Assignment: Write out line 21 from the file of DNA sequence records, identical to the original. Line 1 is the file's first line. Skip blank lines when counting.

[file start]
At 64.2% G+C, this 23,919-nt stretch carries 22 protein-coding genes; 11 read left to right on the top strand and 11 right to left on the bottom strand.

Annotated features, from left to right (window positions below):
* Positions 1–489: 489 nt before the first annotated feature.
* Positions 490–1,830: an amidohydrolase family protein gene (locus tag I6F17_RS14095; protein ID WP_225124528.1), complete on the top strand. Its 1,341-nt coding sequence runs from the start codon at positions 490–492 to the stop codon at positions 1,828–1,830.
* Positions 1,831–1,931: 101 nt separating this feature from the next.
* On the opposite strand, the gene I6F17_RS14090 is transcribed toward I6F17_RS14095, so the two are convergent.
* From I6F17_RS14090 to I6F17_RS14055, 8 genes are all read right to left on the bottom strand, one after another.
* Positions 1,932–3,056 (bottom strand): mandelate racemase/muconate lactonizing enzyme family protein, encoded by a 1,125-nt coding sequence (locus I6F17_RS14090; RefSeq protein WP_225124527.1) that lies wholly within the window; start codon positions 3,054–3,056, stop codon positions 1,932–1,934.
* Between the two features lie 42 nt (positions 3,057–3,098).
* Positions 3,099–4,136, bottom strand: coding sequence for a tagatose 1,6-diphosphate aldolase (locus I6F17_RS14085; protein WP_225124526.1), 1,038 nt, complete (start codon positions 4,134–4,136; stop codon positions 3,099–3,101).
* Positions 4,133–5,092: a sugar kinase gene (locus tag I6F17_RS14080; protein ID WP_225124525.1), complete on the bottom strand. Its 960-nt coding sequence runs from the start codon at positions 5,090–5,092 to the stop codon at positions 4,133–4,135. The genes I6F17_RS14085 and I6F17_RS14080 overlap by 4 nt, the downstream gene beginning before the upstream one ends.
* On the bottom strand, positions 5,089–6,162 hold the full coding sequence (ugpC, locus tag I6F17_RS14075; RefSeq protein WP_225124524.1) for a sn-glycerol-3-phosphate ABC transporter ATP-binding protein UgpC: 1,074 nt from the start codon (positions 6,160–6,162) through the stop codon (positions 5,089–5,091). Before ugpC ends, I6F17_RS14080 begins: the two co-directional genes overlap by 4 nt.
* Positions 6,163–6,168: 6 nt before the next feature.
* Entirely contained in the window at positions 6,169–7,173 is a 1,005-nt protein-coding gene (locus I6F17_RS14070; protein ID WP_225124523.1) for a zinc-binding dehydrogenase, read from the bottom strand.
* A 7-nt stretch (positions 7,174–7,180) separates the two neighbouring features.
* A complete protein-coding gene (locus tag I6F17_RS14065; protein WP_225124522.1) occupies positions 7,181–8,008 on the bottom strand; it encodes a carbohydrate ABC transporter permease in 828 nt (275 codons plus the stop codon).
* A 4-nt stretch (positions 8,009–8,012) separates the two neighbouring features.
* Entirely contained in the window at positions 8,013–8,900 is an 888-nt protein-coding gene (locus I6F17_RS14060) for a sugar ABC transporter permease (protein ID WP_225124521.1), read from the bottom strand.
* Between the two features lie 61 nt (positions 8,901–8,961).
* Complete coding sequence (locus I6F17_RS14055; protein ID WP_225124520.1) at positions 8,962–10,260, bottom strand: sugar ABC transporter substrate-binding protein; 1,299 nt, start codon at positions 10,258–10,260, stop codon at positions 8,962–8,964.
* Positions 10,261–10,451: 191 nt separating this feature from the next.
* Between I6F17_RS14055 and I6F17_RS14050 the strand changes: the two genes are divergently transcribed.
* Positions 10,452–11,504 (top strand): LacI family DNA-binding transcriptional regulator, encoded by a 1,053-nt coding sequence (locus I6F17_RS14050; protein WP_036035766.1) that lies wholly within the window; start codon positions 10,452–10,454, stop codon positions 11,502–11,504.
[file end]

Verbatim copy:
* Positions 10,261–10,451: 191 nt separating this feature from the next.